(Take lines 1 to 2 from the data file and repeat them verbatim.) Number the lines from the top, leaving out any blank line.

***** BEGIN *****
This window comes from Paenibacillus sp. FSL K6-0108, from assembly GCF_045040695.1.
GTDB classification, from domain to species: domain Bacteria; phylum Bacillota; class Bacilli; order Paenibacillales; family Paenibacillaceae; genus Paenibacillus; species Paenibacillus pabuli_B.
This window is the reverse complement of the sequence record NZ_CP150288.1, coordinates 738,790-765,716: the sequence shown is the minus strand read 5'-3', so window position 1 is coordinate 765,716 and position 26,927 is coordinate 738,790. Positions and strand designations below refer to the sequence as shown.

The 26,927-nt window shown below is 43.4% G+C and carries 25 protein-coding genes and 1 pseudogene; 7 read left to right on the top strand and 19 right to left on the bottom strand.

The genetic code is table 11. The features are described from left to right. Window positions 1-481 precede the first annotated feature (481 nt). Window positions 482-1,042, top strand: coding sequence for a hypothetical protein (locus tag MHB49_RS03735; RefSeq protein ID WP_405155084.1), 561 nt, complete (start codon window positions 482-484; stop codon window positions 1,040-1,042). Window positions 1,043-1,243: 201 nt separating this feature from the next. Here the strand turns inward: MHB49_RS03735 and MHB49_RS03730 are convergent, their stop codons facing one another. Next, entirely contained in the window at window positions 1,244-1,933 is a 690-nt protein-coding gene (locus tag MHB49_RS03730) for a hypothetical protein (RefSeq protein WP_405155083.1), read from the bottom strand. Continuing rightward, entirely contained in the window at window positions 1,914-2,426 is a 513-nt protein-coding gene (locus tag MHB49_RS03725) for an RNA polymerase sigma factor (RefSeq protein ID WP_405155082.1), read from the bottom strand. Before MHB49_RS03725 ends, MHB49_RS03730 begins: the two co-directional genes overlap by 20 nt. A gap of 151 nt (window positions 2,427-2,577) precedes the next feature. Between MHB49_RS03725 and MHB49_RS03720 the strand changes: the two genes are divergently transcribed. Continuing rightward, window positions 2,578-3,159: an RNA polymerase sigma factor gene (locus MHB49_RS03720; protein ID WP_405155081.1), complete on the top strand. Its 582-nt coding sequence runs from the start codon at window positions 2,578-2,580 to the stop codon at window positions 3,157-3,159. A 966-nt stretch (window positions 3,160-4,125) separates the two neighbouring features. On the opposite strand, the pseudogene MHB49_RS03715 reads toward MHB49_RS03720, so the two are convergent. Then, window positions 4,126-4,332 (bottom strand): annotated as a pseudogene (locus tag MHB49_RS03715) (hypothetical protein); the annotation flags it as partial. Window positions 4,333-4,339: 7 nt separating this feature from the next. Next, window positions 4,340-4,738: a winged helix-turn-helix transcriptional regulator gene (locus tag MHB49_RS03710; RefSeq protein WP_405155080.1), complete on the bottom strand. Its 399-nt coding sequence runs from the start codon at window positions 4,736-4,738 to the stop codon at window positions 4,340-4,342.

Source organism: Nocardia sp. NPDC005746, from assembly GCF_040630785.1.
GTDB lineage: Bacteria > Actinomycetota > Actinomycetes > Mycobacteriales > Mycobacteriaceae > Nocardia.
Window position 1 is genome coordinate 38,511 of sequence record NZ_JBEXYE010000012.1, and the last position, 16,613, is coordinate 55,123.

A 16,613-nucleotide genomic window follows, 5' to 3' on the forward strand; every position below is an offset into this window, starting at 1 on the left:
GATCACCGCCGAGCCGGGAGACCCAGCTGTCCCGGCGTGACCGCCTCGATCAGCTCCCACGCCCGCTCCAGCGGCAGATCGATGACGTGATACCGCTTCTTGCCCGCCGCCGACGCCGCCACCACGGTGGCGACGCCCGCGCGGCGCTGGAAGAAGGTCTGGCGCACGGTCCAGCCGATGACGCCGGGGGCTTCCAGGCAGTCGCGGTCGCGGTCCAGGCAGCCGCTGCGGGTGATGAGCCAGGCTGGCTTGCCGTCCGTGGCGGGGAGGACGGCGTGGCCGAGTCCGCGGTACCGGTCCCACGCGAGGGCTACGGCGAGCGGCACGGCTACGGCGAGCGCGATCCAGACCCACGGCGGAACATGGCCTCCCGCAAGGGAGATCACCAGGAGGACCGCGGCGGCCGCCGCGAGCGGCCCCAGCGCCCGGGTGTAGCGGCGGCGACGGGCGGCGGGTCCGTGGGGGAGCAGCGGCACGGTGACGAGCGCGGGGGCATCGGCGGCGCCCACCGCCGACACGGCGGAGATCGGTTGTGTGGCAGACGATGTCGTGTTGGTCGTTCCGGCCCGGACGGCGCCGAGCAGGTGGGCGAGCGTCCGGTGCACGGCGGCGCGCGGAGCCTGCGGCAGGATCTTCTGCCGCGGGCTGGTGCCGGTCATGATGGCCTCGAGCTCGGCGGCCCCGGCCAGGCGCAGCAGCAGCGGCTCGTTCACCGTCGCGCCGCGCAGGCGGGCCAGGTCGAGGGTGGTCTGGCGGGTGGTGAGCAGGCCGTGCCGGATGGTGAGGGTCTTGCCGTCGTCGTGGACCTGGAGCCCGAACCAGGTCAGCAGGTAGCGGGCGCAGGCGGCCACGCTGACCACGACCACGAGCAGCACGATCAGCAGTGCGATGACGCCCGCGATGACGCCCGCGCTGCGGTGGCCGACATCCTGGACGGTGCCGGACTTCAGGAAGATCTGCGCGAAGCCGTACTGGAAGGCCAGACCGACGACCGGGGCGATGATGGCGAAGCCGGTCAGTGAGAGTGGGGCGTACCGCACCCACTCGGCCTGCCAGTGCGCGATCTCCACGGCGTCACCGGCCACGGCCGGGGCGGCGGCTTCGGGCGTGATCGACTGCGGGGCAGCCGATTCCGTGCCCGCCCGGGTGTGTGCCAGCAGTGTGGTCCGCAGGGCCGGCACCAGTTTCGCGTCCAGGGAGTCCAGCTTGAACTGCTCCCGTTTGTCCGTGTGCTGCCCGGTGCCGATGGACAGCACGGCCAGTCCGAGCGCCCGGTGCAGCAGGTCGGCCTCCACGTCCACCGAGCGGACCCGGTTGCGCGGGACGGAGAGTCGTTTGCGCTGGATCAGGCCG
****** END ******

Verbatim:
This window comes from Paenibacillus sp. FSL K6-0108, from assembly GCF_045040695.1.
GTDB classification, from domain to species: domain Bacteria; phylum Bacillota; class Bacilli; order Paenibacillales; family Paenibacillaceae; genus Paenibacillus; species Paenibacillus pabuli_B.